On Thursday 3 May 2018, CILC had the honor of welcoming the Mayor of The Hague Pauline Krikke. The Mayor wanted to learn more about how CILC is promoting The Hague as the International City of Peace and Justice. Chairman of the supervisory committee Reinier van Zutphen and director Willem van Nieuwkerk welcomed Pauline Krikke and gave her a brief introduction about CILC and its history. While visiting the office, a number of colleagues and experts gave the Mayor insight into CILC’s projects.
Deputy director Eric Vincken, responsible for various projects in the Western Balkans, discussed CILC’s past and current involvement in the Western Balkans against the background of the EU’s Western Balkans Enlargement Strategy and the European Commission’s proposal to open negotiations with Albania and Macedonia. His discussions focused on projects which seek to increase capacities for the fight against organized crime in the region as well as CILC’s support to prepare Albanian institutions to meet the criteria for EU accession. In the discussion that followed, it was also stressed that an efficient cooperation with The Hague based institutions such as EUROJUST and EUROPOL is of eminent importance for building up a credible track record in the fight against organised crime.
Project manager Lino Brosius spoke about CILC’s work on probation and alternative sanctions in Eastern-Europe, zooming in on the Matra-project in Ukraine that started a couple of months ago. There, CILC’s work includes sensitizing prosecutors and judges to apply non-custodial measures and sanctions, assisting the newly founded Ukrainian Probation Service to deliver a quality probation output, and fostering support for alternative sanctions in society. The concept of probation is new for Ukraine, and therefore working in parallel on all these strands is essential.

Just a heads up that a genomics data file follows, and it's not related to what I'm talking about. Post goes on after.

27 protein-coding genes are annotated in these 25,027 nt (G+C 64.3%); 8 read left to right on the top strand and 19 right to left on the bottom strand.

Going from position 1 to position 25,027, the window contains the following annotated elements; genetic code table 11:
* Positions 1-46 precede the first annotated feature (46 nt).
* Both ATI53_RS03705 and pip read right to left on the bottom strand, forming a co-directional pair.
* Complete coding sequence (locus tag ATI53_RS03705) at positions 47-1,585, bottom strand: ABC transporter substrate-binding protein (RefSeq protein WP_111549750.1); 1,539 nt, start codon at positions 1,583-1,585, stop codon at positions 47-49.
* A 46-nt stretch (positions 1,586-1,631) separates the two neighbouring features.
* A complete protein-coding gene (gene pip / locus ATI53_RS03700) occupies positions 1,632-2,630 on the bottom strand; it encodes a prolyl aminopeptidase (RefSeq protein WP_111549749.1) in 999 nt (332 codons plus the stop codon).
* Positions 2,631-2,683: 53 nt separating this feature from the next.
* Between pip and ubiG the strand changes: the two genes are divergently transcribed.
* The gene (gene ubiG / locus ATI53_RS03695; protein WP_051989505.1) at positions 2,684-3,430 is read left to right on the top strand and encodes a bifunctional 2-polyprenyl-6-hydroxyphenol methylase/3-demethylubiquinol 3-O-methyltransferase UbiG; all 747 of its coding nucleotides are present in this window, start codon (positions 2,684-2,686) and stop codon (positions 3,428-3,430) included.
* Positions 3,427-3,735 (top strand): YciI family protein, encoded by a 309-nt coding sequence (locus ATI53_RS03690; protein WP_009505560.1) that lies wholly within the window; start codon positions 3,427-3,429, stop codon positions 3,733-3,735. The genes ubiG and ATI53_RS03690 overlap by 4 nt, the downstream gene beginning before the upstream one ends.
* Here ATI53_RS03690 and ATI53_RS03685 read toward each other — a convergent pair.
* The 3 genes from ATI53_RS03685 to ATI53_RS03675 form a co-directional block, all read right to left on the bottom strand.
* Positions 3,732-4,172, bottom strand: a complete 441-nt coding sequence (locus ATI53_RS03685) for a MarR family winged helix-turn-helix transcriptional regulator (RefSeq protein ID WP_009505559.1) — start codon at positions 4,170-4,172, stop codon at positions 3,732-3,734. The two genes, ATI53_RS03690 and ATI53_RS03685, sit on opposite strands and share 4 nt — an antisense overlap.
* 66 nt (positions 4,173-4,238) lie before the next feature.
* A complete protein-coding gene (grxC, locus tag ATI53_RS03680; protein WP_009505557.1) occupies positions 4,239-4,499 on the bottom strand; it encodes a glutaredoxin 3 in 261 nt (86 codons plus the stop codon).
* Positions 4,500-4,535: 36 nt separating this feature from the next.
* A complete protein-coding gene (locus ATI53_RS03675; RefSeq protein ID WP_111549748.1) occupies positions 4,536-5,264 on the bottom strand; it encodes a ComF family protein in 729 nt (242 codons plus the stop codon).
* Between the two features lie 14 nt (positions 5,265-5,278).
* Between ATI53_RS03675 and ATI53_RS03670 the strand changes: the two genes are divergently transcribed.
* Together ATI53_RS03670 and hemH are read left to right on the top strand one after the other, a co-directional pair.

After the Western Balkans and Ukraine, Pauline Krikke was connected to Palestine through an online platform. Here, CILC implements the project “Capacity Building in Higher Legal Education”. The project team in the West Bank (including CILC project manager Elger Vermeer) dialed in to tell about the importance of this project to support the rule of law in Palestine by improving legal education and research at four universities, the Palestinian Judicial Institute and the Palestinian Bar Association. The team highlighted the value of the project in providing an opportunity to young promising law graduates to pursue their PhD at universities in the Netherlands and the joint research initiative which links Dutch scholars with their Palestinian peers for conducting joint legal research and seeking international publication, amongst others on the topic of law and violence.
A last short introduction concerned the work by Yuen Yen Tsai who is involved as a facilitator in different training programs for legal professionals. The Mayor listened with great attention to how playful learning can be mixed with complex, legal frameworks in order to achieve greater learning impact. Seeing introduction clips from judges from the Shiraka training in Northern Africa and the Middle East gave insight into how training can be more effective. As the Mayor put it: “I can see that the way CILC presents their courses, where students process theories and materials immediately for the next part of the program, really sticks with them. And forms a bond that lasts well beyond the duration of the course itself, creating a support network around the world”. Pauline Krikke and Yuen Yen shared the view on how friendships can emerge during these trainings and how vital these friendships are.
At the end of the working visit the CILC director thanked the Mayor for her visit and gave her a copy of the CILC Stories book. We hope to continue discussing with the City Hall how CILC can assist The Hague with promoting it as the International City of Peace and Justice.